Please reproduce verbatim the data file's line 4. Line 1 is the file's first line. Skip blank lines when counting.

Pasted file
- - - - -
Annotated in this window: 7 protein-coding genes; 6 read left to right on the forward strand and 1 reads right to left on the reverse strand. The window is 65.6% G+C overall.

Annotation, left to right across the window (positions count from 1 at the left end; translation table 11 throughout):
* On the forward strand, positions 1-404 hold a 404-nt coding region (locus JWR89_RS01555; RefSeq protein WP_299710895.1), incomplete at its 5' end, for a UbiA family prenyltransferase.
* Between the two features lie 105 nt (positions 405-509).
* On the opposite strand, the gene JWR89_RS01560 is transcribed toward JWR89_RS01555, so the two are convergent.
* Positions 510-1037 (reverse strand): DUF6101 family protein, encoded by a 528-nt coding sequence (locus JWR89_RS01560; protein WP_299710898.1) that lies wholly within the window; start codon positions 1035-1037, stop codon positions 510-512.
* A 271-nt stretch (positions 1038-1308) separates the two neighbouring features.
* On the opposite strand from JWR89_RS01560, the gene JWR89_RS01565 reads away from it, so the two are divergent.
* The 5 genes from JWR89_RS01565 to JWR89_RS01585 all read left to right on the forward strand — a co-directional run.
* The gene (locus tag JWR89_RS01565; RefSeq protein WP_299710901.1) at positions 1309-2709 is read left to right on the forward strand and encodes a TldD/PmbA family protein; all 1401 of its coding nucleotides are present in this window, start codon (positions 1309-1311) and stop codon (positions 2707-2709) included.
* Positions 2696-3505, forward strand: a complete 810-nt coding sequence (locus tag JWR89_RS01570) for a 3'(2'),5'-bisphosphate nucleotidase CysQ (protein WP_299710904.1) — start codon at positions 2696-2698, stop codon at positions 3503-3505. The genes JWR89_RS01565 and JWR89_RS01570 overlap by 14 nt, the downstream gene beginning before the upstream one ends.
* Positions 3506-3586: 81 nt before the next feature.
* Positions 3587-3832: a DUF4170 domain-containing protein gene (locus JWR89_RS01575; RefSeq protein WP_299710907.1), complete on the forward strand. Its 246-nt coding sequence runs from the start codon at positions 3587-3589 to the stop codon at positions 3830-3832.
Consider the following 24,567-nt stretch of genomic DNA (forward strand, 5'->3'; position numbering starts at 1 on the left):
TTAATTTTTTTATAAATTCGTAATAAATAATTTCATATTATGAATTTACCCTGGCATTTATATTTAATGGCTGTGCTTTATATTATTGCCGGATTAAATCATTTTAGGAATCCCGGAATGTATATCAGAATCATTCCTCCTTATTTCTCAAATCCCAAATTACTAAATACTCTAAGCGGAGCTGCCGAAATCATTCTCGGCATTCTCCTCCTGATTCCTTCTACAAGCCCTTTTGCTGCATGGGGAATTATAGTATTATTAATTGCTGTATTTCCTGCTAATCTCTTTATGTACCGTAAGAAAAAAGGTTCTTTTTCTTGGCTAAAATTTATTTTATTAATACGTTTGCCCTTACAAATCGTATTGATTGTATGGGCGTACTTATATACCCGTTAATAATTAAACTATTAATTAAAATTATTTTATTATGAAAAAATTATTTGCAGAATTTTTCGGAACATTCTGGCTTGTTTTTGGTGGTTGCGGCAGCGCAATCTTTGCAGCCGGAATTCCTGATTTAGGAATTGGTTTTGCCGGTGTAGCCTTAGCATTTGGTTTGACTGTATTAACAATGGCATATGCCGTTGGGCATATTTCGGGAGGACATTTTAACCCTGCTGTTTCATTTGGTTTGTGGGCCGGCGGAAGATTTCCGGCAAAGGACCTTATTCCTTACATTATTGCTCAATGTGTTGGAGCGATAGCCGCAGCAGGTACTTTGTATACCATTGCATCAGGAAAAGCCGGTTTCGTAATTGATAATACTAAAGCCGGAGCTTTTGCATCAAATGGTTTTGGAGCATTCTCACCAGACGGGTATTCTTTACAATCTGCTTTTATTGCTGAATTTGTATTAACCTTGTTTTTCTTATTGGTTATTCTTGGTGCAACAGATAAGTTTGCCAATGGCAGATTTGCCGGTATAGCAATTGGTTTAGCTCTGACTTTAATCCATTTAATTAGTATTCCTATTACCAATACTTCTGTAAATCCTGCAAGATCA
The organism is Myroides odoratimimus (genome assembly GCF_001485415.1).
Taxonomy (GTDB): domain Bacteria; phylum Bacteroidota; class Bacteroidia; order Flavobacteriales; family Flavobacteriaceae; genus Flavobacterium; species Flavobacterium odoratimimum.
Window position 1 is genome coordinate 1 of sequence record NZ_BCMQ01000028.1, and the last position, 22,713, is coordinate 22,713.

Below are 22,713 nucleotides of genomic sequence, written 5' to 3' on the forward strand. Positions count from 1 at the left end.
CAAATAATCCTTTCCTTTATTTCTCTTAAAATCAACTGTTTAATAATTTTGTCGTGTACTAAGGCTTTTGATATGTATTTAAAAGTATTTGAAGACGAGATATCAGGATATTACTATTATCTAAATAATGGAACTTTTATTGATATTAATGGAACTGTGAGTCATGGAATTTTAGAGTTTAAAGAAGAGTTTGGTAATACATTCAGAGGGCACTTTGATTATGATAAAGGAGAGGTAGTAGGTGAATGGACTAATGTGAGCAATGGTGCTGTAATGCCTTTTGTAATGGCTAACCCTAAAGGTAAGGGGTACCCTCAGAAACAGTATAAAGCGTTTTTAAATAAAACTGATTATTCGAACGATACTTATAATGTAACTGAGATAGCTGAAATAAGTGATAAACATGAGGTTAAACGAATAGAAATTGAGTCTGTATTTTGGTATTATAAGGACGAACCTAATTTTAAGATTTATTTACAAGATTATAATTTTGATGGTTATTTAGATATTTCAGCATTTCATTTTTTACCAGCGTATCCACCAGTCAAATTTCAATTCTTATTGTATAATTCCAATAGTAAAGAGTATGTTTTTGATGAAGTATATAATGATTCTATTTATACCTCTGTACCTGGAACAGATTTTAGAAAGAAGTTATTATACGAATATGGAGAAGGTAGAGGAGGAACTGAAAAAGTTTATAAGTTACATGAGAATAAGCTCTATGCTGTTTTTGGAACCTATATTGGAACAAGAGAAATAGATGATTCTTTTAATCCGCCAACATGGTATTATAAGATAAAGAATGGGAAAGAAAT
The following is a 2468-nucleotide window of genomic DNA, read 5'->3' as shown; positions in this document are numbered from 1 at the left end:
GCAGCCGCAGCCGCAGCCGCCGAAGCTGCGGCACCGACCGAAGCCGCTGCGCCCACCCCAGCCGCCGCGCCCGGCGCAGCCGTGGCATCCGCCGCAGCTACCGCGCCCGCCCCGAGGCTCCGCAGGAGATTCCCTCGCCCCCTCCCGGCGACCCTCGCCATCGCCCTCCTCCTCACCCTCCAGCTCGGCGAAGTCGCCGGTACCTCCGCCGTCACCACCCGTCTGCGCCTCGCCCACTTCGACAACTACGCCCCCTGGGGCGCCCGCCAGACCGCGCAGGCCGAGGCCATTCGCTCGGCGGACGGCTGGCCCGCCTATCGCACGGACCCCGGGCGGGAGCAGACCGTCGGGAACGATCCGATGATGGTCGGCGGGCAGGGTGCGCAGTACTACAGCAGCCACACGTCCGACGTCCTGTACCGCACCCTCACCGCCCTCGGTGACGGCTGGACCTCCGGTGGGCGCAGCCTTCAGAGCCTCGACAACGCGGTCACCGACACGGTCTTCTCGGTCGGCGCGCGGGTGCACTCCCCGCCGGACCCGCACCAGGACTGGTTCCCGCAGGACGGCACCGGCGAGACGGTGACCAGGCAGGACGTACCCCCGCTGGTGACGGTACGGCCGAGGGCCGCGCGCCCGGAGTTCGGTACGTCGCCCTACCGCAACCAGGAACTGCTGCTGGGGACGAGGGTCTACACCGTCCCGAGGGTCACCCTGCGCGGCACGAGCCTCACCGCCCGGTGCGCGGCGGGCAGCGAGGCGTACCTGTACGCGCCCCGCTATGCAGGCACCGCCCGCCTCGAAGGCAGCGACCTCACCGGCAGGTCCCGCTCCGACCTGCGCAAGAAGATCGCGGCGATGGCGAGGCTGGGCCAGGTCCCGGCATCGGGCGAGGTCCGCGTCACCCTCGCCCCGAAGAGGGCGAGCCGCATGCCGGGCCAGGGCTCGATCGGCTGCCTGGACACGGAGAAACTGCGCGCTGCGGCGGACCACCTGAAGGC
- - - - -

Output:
* Between the two features lie 105 nt (positions 405-509).